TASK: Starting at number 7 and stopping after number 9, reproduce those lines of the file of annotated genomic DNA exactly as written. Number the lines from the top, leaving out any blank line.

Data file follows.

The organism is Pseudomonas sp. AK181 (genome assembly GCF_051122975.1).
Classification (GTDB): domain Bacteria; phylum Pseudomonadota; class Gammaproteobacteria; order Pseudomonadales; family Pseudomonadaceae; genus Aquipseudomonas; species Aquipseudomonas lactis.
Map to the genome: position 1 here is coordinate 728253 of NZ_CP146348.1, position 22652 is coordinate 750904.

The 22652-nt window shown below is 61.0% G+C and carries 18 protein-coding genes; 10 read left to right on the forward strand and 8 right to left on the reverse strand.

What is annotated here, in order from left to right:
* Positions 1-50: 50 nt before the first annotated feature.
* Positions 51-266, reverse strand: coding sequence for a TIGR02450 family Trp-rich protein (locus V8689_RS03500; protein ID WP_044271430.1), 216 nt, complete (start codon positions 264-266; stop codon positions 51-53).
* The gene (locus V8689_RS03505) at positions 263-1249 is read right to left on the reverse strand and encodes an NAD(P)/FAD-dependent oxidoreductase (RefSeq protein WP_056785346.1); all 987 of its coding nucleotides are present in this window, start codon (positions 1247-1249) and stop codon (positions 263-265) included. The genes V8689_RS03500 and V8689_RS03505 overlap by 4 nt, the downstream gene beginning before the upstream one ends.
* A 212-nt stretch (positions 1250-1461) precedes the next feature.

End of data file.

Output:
* Positions 51-266, reverse strand: coding sequence for a TIGR02450 family Trp-rich protein (locus V8689_RS03500; protein ID WP_044271430.1), 216 nt, complete (start codon positions 264-266; stop codon positions 51-53).
* The gene (locus V8689_RS03505) at positions 263-1249 is read right to left on the reverse strand and encodes an NAD(P)/FAD-dependent oxidoreductase (RefSeq protein WP_056785346.1); all 987 of its coding nucleotides are present in this window, start codon (positions 1247-1249) and stop codon (positions 263-265) included. The genes V8689_RS03500 and V8689_RS03505 overlap by 4 nt, the downstream gene beginning before the upstream one ends.
* A 212-nt stretch (positions 1250-1461) precedes the next feature.